Encyclopedia of World Climatology

2005 Edition
| Editors: John E. Oliver

Central America and the Caribbean, Climate of

Reference work entry
DOI: https://doi.org/10.1007/1-4020-3266-8_37

Central America and the Caribbean span the deep tropics and subtropics. Because of the tropical maritime location temperature changes throughout the region are generally small, and rainfall is by far the most important meteorological element. In general the climate of the region is controlled by the migration of synoptic features, and the mean climate strongly reflects the annual cycle of these features.

The most dominant synoptic influence is the subtropical high of the north Atlantic. Subsidence associated with the spreading of the subtropical high from the north Atlantic to the north American landmass dominates during boreal winter, as do the strong easterly trades found on its equatorward flank. Coupled with a strong trade inversion, a cold ocean and reduced atmospheric humidity, the region is generally at its driest during the winter. With the onset of boreal spring, however, the subtropical high moves offshore and trade wind intensity decreases, with convergence characterizing...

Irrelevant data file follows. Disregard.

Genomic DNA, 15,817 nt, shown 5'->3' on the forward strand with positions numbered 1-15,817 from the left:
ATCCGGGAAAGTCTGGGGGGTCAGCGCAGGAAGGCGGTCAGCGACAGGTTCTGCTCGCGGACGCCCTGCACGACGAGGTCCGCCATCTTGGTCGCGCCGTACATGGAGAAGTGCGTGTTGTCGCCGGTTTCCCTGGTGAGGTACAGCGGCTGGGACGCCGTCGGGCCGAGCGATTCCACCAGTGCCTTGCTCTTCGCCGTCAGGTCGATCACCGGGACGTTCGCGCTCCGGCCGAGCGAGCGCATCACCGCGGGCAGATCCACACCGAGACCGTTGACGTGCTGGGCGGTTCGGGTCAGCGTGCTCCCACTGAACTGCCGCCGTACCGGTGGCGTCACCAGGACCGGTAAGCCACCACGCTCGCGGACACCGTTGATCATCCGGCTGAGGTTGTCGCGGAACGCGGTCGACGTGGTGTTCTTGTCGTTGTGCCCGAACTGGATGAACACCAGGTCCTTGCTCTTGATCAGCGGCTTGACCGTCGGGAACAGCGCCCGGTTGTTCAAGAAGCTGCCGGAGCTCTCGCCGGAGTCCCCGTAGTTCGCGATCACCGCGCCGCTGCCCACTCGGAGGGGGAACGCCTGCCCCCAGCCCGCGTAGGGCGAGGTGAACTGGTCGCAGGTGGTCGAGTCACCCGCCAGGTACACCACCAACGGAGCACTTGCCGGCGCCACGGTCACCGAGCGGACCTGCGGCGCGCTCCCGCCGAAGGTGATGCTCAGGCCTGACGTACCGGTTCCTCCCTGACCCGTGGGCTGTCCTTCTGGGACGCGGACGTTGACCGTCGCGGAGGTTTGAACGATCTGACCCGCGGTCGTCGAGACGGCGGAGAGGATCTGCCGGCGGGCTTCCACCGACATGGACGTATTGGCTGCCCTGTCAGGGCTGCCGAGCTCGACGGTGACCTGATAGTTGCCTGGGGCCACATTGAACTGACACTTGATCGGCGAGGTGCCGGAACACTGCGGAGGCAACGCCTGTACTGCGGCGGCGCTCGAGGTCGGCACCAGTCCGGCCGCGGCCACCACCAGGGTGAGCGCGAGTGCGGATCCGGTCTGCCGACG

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    Azores (Bermuda) HighGoogle Scholar
  2. 2.
    Humid ClimatesGoogle Scholar
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    Intertropical Convergence ZoneGoogle Scholar
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    Orographic PrecipitationGoogle Scholar
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    Tropical and Equatorial ClimatesGoogle Scholar
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